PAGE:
If you know me, and know me well, you would know I’m not much of a feminist. In fact, the best word you could use for me would be ‘peoplist’. I think I might start a new movement …

Anyway, a week or so ago I stumbled across a report about a young transgender student in Brazil who was fined for wearing a skirt to school as she was still ‘officially’ a boy, and it’s been rattling around in my brain ever since.

The nice part about the story is that a whole group of her male classmates came out in support by also wearing skirts to school, which I think is an awesome way to support her not just for wearing a skirt, but as a young transgender person going through what can’t be an easy time. You can read more about it here: http://elitedaily.com/news/world/male-students-wear-skirts-support-transgender-classmate-photos/769774/ (The other nice part is that the school wasn’t previously aware of her gender identification and they’re now revising their Code of Ethics, so it’s going to be a win-win all round.)

What I don’t get, though, is why boys wearing skirts, dresses and makeup etc, is such a big deal in western society. Trousers (or slacks or pants) have been around in one form or another for possibly more than 3,000 years, but at what point did one part of society decide that they should be a male-specific item and that skirts should be female-specific?

And why is that western women can get away with wearing pants, jeans etc (thanks to high-profile women such as Katherine Hepburn taking the brave steps to making them socially acceptable last century) yet it’s still an issue if a male wishes to wear a skirt? Unless of course he’s a Scot in a kilt, or a Pacific Islander in a sulu. And why are those men allowed to wear a skirt-type garment without a second glance, when we seem to have such a need to ‘label’ men like Eddie Izzard who prefer to wear western-female-specific attire, when we didn’t need to find a label for Axel Rose when he wore kilts on stage?

As a teenage girl, I felt sorry for the boys at school for two reasons:

  1. When it was really hot, they still had to wear shorts or long pants – they couldn’t put on a skirt and let the breeze blow around and keep things cool.
  2. If they weren’t the best looking lads in the class, there wasn’t much they could do about it. At least we girls could slap on an inch or three of make up, hide the flaws and ‘accentuate the positive’.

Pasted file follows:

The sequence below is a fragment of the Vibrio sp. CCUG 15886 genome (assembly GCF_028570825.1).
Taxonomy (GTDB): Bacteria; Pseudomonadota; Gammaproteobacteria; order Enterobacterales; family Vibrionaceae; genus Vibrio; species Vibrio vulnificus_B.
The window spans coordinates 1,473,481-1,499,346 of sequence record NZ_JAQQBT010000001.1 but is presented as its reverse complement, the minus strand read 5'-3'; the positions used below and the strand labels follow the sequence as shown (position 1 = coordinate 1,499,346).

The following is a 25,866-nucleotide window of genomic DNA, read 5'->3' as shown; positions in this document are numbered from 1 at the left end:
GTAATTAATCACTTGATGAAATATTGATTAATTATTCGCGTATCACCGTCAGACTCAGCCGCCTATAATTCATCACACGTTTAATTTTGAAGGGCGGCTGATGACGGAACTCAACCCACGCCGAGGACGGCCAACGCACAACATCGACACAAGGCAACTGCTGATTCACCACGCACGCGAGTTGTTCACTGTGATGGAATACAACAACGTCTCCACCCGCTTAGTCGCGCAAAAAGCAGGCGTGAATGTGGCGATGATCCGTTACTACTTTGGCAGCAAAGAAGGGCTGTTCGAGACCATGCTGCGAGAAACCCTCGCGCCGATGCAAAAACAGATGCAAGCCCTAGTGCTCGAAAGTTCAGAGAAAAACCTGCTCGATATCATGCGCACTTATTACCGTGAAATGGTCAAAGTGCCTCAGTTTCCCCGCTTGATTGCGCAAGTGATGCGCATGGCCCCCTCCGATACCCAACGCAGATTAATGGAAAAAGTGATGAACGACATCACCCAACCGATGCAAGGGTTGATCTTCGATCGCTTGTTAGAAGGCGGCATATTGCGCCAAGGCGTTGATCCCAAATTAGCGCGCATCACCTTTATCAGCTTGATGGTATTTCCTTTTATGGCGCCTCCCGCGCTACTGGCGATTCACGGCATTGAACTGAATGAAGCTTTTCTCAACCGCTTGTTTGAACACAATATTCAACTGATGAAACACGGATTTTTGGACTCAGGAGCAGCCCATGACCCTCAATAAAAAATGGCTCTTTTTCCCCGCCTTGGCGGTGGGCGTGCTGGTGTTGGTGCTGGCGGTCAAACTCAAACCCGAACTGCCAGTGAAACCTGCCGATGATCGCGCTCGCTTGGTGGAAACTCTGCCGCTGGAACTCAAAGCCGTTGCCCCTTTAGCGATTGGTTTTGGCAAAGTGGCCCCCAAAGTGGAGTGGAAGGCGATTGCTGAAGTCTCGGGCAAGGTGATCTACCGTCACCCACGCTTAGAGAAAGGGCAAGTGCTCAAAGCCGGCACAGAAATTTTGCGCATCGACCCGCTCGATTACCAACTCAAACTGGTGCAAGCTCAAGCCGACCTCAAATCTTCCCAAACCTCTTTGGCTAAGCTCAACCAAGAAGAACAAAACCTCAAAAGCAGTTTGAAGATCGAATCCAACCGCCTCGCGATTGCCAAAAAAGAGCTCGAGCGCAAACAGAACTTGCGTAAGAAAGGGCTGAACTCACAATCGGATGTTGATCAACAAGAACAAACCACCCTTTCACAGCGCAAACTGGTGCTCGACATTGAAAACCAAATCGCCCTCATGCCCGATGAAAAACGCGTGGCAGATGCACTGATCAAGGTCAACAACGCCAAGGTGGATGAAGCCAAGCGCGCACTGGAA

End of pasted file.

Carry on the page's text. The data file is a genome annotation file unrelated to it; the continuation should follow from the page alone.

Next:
One of my daughters had a (straight) male friend in high school who came to dinner one evening wearing make up and nail polish. He looked great. I ran into him a year or so later in the supermarket with his girlfriend – both in skirts and tights etc. I have to admit, on both occasions I had to quickly discard my inbuilt prejudices and adapt to what I was seeing, rather than what I was expecting to see. But as soon as I had done that, the question was, why shouldn’t he? If I can wear trousers and jeans and my husband’s cast-off jumpers, and a tie with a shirt and suit, why can’t a bloke wear a skirt or a dress and foundation and mascara without having to feel bad about it?

Hell, with some of the blokes I know (no offence, lads), it’d be a bloody great improvement!

So I say to hell with gender-assigned dress codes. Men, grab your garb, your mascara, foundation and lippy, and wear it with pride – masculine pride, gay pride, whatever pride you’ve got! It worked for David Bowie and Marc Bolan, it works for me, and it sure can work for you, too!

2 thoughts on “Men in skirts … yeah, baby!

  1. Super, you said it!
    There isn’t anything wrong with boy’s/ men in skirts because it was for thousand of years the male-garment No: 1. Talking about make-up…. well not so long ago men put it on, it wasn’t a big deal. It is now because people in western societies made an un-necessary bubble and created gender-related clothes. The outcome was that women today have any possible option to dress how she wants, show her personality, personal taste, etc.
    Men don’t have this possibility with wearing uniform and boring pants no matter for what event, climate etc. It has to be a bi-furcated garment.
    Isn’t it time for a change,

    • And you said it, too, Mara!

      I think I’m going to start a new movement (the People-ist Movement, perhaps?), for people who just want to be people: good people, regardless of make up, clothing, gender, sexuality – all the stuff that’s irrelevant if you’re simply a good, honest person who is kind to others.

      You’re right – time for a change!!

      Cheers
      Jenny

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